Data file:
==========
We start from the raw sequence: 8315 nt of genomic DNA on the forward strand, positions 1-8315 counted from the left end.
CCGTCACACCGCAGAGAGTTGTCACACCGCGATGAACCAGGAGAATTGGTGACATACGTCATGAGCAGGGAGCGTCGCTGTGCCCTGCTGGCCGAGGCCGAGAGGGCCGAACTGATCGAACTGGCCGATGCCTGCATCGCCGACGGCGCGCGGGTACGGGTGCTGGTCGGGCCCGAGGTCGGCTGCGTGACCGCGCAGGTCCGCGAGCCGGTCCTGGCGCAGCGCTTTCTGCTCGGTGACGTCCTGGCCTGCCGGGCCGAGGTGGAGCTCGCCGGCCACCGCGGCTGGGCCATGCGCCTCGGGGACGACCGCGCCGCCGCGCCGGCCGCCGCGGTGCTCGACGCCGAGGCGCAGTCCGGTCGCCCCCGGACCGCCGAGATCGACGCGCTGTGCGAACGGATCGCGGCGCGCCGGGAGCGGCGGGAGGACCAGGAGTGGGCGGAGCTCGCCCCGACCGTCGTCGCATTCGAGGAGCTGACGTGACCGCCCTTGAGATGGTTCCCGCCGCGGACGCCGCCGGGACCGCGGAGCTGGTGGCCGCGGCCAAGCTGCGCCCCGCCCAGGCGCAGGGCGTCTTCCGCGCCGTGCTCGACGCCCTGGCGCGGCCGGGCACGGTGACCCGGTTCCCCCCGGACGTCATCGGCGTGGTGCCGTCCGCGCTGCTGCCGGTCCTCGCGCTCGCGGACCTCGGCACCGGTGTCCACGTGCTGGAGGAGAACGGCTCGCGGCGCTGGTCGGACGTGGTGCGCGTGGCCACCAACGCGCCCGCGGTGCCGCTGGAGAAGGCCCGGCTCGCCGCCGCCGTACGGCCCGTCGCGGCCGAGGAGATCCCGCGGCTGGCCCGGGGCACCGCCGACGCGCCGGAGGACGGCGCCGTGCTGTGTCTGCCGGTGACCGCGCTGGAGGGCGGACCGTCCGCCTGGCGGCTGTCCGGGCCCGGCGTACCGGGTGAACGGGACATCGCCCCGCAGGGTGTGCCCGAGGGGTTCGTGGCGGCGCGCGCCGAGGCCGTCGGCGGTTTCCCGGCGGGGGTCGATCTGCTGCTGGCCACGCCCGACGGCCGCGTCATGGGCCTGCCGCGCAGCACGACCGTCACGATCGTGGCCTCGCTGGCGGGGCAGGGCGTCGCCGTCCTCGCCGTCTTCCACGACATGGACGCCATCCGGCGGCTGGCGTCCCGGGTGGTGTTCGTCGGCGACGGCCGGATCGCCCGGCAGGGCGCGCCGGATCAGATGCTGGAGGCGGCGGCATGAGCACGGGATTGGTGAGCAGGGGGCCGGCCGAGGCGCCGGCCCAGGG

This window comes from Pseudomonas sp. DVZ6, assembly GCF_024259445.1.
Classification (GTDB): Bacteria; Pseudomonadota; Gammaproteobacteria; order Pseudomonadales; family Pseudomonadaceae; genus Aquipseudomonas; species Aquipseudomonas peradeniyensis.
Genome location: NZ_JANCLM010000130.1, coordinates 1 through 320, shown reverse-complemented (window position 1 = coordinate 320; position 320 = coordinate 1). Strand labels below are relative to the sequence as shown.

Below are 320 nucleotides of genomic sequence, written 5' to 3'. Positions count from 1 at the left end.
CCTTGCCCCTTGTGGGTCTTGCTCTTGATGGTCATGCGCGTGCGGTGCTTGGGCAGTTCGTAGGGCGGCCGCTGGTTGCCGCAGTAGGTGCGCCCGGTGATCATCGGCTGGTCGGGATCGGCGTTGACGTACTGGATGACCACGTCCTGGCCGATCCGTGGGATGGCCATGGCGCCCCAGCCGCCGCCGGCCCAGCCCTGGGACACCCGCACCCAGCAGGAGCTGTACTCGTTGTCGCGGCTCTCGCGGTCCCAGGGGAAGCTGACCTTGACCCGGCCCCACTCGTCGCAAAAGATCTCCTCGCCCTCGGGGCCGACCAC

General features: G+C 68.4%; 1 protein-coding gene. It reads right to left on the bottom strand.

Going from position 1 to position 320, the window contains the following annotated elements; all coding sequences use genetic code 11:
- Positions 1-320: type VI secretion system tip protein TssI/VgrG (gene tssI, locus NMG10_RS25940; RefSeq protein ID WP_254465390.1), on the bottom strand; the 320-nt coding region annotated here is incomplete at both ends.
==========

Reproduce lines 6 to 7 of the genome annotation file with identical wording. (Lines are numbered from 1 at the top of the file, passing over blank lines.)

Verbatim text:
Below are 320 nucleotides of genomic sequence, written 5' to 3'. Positions count from 1 at the left end.
CCTTGCCCCTTGTGGGTCTTGCTCTTGATGGTCATGCGCGTGCGGTGCTTGGGCAGTTCGTAGGGCGGCCGCTGGTTGCCGCAGTAGGTGCGCCCGGTGATCATCGGCTGGTCGGGATCGGCGTTGACGTACTGGATGACCACGTCCTGGCCGATCCGTGGGATGGCCATGGCGCCCCAGCCGCCGCCGGCCCAGCCCTGGGACACCCGCACCCAGCAGGAGCTGTACTCGTTGTCGCGGCTCTCGCGGTCCCAGGGGAAGCTGACCTTGACCCGGCCCCACTCGTCGCAAAAGATCTCCTCGCCCTCGGGGCCGACCAC